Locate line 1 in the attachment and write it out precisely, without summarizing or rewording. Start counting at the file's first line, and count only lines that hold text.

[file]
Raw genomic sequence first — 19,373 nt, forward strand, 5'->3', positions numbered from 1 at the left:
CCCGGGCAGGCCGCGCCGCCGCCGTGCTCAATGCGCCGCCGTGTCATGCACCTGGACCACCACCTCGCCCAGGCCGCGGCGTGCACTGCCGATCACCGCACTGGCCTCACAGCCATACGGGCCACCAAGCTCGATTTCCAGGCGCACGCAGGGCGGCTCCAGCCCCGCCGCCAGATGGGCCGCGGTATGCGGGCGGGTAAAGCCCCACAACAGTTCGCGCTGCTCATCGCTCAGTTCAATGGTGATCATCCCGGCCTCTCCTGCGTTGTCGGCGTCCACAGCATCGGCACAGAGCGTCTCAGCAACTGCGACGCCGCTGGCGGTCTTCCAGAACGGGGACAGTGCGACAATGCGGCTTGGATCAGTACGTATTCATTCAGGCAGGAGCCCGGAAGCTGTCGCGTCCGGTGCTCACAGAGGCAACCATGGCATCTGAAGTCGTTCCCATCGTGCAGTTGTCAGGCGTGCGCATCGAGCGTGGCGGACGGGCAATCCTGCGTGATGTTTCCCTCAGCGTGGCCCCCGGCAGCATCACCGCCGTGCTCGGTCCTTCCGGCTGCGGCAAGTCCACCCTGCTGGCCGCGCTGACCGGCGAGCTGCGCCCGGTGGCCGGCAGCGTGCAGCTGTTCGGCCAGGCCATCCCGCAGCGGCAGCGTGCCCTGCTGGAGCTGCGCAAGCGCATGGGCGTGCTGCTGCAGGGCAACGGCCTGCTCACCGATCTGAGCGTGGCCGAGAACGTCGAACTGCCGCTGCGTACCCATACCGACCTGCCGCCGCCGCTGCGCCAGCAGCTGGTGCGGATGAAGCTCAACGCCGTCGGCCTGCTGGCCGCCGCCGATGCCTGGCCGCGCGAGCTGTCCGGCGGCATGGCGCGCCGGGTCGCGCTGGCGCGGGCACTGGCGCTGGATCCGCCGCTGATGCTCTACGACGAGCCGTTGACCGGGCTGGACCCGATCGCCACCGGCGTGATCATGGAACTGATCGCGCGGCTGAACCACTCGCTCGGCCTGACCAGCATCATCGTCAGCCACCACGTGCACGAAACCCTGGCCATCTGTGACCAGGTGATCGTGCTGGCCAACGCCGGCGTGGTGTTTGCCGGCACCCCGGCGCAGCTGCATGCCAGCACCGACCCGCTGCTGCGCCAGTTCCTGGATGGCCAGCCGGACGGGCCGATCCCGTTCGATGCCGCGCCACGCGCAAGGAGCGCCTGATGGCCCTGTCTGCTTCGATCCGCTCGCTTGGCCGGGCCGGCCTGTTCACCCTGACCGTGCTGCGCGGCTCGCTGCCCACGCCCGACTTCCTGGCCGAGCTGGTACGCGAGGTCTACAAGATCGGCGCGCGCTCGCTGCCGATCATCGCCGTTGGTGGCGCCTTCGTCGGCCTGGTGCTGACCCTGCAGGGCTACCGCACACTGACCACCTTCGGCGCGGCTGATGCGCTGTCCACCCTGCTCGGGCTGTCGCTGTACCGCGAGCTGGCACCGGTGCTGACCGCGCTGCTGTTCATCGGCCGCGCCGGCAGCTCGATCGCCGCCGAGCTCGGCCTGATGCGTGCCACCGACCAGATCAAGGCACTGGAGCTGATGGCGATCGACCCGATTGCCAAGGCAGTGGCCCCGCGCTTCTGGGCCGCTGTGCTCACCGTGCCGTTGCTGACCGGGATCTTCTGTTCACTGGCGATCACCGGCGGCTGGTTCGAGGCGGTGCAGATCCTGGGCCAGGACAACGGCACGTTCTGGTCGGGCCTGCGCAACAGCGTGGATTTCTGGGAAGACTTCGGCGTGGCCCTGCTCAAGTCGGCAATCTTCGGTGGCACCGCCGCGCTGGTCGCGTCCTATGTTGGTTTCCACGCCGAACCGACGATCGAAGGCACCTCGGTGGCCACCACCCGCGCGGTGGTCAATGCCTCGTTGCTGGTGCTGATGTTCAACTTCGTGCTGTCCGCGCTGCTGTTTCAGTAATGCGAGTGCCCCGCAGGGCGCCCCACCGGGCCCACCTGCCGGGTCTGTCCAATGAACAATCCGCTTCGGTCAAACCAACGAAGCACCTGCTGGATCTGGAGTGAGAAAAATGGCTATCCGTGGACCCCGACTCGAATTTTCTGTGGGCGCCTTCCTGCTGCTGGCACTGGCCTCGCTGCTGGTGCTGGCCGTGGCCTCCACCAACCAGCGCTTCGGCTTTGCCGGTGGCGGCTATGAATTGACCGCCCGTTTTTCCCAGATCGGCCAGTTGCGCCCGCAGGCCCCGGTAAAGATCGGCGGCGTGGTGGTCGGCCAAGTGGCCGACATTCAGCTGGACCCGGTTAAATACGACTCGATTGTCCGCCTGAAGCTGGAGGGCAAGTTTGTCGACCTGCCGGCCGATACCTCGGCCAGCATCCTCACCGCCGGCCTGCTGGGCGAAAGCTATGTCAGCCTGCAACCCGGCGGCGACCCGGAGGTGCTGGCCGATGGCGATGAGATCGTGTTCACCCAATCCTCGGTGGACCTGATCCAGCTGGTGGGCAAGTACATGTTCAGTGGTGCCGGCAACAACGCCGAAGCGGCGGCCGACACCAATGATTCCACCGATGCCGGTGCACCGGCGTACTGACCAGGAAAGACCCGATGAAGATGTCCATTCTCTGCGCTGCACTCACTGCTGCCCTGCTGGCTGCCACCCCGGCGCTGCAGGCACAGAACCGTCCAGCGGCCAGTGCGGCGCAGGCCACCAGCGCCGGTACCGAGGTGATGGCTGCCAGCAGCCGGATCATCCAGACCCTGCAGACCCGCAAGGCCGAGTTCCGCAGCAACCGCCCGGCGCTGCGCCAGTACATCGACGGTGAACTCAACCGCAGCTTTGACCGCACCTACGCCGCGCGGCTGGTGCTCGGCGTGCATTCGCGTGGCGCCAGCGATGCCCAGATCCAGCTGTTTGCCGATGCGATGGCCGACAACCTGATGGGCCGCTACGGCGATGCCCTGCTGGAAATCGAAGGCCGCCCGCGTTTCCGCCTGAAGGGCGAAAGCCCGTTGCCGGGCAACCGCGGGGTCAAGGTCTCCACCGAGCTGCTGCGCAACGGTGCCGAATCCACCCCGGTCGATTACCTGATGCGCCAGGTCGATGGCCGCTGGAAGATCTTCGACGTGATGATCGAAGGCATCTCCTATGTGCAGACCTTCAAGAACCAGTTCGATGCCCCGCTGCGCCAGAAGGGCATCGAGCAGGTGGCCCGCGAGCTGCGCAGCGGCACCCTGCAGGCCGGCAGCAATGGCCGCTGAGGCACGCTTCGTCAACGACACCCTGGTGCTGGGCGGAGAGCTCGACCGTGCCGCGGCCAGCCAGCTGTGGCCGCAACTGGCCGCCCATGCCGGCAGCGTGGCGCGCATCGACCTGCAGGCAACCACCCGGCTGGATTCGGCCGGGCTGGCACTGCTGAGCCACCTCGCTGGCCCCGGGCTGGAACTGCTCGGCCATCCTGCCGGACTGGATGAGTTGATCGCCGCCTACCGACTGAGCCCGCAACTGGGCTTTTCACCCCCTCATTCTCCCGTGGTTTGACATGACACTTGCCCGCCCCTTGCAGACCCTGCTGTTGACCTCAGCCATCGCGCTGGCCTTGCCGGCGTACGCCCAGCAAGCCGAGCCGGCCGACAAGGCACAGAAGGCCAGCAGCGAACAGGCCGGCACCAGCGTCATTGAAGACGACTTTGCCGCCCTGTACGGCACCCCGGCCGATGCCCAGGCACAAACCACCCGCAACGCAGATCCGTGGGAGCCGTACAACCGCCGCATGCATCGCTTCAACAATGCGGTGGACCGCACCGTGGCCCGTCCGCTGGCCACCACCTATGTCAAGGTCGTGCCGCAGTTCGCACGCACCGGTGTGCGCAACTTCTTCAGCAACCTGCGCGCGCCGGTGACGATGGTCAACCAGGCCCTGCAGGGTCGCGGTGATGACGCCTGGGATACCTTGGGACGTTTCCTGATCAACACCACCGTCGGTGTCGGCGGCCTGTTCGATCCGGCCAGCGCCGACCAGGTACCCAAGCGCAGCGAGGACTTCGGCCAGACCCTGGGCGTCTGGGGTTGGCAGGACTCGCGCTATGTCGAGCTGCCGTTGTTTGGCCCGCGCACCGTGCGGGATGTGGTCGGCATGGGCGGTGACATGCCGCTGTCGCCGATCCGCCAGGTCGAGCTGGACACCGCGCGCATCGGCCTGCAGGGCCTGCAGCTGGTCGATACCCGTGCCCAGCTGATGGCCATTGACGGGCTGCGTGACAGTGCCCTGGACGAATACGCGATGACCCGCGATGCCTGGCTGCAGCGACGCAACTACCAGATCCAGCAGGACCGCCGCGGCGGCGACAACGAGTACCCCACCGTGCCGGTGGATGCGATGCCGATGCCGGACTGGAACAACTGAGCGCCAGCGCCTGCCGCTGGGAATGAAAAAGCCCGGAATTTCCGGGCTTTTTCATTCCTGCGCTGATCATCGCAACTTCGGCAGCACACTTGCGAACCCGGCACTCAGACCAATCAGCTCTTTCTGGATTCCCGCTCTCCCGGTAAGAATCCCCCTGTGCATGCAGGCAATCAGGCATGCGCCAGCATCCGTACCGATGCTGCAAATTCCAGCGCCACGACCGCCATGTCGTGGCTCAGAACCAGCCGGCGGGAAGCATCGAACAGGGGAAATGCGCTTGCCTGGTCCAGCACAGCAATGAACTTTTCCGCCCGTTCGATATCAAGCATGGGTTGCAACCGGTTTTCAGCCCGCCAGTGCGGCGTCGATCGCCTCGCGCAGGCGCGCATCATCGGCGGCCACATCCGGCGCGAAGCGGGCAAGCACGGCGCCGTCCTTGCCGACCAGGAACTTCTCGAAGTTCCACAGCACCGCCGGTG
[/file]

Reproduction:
Raw genomic sequence first — 19,373 nt, forward strand, 5'->3', positions numbered from 1 at the left: